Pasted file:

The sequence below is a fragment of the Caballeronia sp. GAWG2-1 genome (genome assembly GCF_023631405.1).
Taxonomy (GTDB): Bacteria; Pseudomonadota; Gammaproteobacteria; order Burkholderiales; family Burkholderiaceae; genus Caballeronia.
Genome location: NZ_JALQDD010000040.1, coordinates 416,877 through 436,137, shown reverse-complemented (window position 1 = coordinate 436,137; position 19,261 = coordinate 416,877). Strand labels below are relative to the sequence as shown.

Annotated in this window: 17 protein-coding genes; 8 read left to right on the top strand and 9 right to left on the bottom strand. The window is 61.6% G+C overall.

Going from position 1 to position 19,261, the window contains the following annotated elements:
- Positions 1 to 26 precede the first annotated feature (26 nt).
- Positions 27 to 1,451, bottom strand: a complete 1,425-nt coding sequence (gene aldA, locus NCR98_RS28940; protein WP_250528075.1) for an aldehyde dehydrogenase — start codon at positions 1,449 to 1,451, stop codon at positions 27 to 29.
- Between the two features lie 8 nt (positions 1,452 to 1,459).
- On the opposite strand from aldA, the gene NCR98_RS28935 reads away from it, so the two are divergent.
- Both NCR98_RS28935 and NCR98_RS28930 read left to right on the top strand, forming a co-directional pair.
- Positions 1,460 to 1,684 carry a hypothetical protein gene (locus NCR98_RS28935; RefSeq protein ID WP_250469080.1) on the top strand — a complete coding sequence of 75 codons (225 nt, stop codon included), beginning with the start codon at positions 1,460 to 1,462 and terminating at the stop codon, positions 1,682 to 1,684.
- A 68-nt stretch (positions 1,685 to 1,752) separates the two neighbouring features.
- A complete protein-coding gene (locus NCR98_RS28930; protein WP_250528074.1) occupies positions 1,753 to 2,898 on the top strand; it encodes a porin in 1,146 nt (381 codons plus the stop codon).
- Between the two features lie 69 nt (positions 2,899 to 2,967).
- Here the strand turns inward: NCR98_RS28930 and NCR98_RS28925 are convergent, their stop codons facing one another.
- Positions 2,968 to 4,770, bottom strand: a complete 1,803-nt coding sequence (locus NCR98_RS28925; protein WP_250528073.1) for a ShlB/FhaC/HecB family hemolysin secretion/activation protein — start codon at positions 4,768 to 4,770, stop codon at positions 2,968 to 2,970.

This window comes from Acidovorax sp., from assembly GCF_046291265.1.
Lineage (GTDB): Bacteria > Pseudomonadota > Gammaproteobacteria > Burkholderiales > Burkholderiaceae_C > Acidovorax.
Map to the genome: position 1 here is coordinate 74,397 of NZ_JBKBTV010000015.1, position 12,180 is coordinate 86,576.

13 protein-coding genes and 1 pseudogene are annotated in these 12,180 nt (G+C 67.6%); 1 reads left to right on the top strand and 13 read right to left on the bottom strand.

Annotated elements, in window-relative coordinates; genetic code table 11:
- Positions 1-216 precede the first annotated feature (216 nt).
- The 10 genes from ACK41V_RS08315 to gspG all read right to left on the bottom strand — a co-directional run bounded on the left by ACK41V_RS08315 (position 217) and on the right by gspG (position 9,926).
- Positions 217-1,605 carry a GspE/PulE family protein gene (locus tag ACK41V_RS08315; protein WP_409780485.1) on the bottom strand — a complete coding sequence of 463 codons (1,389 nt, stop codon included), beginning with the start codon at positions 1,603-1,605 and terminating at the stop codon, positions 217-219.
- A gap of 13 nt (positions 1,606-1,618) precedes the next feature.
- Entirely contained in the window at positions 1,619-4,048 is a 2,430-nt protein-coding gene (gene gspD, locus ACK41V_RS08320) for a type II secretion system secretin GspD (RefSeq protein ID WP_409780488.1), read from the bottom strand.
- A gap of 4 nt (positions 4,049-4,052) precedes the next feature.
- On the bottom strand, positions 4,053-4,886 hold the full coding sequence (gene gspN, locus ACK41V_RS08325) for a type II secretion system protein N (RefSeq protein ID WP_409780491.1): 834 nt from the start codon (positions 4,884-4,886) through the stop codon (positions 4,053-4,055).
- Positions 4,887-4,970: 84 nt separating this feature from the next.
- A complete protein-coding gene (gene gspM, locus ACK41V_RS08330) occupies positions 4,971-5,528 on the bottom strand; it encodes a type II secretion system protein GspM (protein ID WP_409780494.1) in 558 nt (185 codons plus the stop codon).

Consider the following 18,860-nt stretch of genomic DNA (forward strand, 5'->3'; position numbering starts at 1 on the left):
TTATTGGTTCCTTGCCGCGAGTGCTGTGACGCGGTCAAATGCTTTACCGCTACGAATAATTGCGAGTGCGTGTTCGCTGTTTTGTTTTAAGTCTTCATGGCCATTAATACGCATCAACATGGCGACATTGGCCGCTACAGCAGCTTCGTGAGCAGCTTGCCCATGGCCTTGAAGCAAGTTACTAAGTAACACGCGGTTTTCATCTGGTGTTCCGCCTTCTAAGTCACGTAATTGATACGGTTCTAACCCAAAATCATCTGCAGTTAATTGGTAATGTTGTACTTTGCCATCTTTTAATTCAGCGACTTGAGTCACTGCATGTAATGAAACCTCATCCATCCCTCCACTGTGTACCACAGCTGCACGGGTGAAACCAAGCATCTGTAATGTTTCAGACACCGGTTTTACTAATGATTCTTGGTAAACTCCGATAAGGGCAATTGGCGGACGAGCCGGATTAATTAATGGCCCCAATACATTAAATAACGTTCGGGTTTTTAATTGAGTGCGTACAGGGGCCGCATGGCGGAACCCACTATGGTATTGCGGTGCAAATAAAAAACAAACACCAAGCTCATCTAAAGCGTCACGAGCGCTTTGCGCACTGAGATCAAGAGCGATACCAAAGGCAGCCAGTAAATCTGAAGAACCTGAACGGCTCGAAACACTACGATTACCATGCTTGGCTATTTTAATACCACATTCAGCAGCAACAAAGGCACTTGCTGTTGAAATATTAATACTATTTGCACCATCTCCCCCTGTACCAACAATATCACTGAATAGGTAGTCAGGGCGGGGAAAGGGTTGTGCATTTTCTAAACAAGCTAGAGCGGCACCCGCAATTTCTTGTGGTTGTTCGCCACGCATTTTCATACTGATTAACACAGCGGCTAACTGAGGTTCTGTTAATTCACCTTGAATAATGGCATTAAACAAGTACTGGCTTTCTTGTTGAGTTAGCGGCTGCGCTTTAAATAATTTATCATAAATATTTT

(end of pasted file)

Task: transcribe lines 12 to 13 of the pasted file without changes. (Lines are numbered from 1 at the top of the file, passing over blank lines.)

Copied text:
- A 68-nt stretch (positions 1,685 to 1,752) separates the two neighbouring features.
- A complete protein-coding gene (locus NCR98_RS28930; protein WP_250528074.1) occupies positions 1,753 to 2,898 on the top strand; it encodes a porin in 1,146 nt (381 codons plus the stop codon).